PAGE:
Friday, February 15, 2008

Clinton's strategy in Texas

Hillary Clinton, signaling the start of an aggressive drive in states she must win on March 4, has summoned the formidable political "closer" who led her 9-point Super Tuesday victory in California to run her Texas effort, sources said Thursday.
Averell "Ace" Smith, the son of former San Francisco District Attorney Arlo Smith, is on the ground for Clinton as her Texas state campaign manager, sources confirmed.Smith has shown an uncanny knack for identifying key demographic groups and delivering voters in his races in the nation's most populous state.
"Baseball teams have the ace pitcher that they call their 'stopper,' " said California Democratic political consultant Dan Newman regarding the Smith move. "Ace is Hillary's stopper.
"They need someone to sort through a complicated process and be targeted, and surgical, and get people out to vote - exactly as he did here," Newman said.The bespectacled Smith is considered a take-no-prisoners political operative whose dogged studies into opponents' backgrounds earned him the reputation as one of the nation's most feared opposition researchers."I've seen him walk into a room and the opposition candidate will literally start mumbling," former Democratic strategist Clint Reilly once said of him. "They're just terrified with his presence." Known as the "Doctor Death" of political opposition research, he has led winning campaigns in recent years for Los Angeles Mayor Antonio Villaraigosa and state Attorney General Jerry Brown.
But as the architect behind some high-profile races in the nation's most populous state, Smith has also proven adept at demographic and get-out-the-vote strategy. He was behind Clinton's Feb. 5 win in California, where polls had suggested that Obama was closing the gap.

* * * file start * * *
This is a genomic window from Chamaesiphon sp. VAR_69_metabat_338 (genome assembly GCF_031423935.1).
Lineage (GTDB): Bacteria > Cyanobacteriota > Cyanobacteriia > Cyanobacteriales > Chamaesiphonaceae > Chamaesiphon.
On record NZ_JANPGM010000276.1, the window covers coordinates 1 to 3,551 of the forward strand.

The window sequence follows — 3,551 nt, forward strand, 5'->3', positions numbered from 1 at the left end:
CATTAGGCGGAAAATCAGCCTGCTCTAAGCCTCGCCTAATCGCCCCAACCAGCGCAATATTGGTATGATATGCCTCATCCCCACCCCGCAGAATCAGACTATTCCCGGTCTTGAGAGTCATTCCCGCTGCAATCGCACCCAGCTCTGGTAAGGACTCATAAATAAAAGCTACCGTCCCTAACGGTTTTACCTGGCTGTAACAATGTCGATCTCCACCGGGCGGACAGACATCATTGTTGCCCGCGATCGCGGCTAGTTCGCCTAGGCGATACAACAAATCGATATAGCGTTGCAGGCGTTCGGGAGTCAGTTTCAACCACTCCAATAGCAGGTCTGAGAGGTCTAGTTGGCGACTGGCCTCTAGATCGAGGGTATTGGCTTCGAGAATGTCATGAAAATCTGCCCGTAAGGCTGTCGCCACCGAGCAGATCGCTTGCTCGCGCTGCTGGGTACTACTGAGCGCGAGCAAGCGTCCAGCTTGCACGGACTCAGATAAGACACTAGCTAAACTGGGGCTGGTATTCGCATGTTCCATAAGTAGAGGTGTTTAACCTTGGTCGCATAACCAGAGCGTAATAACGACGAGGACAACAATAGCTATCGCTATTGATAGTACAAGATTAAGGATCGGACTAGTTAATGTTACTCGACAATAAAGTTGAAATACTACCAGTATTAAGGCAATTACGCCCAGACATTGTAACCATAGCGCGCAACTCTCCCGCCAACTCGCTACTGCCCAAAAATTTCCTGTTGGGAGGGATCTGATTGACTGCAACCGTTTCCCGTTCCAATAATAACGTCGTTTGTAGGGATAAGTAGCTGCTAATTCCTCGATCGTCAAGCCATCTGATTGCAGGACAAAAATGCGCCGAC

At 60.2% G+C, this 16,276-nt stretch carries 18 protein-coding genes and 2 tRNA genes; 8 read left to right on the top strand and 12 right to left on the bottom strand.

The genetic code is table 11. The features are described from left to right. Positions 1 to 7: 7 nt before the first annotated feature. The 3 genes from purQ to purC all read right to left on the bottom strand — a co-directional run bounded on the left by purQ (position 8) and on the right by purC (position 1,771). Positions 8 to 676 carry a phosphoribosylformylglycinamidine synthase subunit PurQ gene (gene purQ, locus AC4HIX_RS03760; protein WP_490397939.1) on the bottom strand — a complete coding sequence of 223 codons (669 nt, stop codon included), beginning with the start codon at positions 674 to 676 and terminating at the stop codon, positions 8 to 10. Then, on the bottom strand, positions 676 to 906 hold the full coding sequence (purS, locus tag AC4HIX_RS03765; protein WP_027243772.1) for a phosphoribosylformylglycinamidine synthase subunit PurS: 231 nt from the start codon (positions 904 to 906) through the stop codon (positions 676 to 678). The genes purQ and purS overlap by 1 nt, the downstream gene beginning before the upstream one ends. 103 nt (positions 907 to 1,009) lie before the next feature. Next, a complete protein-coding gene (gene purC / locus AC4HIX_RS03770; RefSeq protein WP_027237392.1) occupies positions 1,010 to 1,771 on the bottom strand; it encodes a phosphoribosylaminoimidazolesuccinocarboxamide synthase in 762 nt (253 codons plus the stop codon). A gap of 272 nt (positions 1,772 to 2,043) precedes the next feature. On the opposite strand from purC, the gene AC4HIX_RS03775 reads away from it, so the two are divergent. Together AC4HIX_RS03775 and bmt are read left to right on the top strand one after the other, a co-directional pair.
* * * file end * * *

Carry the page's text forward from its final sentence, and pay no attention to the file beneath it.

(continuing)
Critical in that win, insiders said, was Smith's plan to mount an unprecedented effort tracking - and diligently calling - vote-by-mail voters in all 58 counties of California from the very first day of early voting on Jan. 7 to the day of the primary.
Smith installed campaign managers in every county, who studiously tabulated the names of voters who had cast their ballots by mail - and then undertook the time-consuming effort of calling virtually all of the unreturned ballot-holders before the Super Tuesday primary.
From 5 p.m. to 8 p.m. on the night of the election, the campaign made more than an estimated 1 million calls - many of them on the cell phones of campaign volunteers - to California voters to make sure they went to the polls for Clinton.
Texas has an odd hybrid system that combines traditional voting and caucuses. And unlike California, there's no widespread vote-by-mail voting. In addition, voters don't register for a political party and can cast ballots in either the Democratic or Republican primary.
Texas voting is unusual in another way: Polls are open for early voting from Feb. 19 until three days before the election. That's followed by the traditional March 4 election day voting, followed by statewide caucuses after the polls close at 7 p.m. According to election rules, voters are not allowed to participate in the caucuses unless they've gone to the polls.Because Texas has not effectively been in play in a presidential primary since 1988, all this represents uncharted territory, said one Clinton supporter. (more...)

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